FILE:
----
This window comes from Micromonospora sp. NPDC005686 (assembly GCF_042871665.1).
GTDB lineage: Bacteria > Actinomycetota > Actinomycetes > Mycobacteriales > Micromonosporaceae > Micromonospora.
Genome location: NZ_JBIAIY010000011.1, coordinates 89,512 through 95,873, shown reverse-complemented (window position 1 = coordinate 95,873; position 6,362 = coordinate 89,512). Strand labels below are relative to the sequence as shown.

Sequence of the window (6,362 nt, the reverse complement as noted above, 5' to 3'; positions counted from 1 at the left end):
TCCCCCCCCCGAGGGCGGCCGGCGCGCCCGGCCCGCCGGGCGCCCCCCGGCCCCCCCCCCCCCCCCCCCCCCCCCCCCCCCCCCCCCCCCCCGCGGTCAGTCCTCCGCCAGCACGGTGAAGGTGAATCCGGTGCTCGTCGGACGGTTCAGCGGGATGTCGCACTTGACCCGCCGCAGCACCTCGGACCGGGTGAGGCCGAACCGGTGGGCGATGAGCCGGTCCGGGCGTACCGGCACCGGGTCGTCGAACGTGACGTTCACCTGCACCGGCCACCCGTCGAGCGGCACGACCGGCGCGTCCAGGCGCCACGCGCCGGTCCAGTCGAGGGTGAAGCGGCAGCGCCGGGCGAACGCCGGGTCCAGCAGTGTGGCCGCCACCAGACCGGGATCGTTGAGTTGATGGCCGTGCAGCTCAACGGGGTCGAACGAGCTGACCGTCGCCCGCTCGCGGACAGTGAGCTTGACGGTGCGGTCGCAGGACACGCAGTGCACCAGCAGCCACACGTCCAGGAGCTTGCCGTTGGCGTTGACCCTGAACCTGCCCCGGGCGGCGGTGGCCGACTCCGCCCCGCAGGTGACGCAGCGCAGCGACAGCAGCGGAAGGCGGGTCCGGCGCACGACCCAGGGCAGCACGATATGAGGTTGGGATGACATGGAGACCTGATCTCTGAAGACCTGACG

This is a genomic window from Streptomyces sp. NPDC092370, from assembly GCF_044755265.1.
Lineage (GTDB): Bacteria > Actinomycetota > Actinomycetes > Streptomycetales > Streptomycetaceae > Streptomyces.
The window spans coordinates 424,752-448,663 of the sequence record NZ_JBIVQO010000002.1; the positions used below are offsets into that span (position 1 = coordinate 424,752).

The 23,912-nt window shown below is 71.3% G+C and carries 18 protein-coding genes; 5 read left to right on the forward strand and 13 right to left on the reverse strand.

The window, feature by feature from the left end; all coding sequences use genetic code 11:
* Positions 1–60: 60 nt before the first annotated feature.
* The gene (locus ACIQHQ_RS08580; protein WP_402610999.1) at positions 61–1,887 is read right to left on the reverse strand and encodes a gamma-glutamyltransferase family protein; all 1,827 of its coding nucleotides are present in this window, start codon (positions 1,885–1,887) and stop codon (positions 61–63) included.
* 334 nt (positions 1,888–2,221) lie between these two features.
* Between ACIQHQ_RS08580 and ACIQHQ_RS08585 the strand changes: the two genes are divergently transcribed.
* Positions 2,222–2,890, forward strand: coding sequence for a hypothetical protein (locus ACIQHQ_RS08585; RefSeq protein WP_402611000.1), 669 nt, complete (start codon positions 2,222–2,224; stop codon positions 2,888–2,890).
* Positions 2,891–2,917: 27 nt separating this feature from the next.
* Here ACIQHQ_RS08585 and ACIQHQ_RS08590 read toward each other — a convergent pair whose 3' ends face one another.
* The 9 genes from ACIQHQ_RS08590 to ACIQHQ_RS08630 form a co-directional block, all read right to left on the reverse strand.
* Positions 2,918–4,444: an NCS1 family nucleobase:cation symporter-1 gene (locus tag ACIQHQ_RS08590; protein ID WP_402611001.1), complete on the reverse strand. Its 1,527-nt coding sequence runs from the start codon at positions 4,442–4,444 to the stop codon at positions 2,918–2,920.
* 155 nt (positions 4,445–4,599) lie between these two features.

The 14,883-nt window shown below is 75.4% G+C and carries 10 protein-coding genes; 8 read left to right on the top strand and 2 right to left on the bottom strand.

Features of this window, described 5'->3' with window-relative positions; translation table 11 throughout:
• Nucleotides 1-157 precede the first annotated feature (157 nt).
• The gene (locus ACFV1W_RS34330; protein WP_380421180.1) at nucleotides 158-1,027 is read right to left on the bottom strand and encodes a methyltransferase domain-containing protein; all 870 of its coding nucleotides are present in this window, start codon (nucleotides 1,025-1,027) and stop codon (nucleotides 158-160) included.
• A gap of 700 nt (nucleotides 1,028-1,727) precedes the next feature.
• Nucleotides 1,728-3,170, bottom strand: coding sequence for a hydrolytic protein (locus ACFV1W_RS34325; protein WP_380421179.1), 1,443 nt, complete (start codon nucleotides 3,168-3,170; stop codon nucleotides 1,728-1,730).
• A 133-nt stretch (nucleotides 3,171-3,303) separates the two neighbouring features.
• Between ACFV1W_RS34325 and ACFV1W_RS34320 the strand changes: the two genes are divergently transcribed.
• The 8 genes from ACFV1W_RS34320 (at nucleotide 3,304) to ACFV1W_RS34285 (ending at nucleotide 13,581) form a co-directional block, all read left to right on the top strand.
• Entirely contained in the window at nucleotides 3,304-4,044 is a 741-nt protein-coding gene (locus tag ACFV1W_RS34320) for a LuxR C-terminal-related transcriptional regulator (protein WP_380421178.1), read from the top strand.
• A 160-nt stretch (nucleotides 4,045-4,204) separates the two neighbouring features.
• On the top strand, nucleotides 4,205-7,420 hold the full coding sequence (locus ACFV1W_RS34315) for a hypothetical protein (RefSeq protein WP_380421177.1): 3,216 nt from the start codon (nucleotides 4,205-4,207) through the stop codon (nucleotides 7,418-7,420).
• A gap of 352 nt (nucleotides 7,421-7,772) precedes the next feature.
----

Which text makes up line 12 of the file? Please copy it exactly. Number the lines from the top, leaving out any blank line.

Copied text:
* The gene (locus ACIQHQ_RS08580; protein WP_402610999.1) at positions 61–1,887 is read right to left on the reverse strand and encodes a gamma-glutamyltransferase family protein; all 1,827 of its coding nucleotides are present in this window, start codon (positions 1,885–1,887) and stop codon (positions 61–63) included.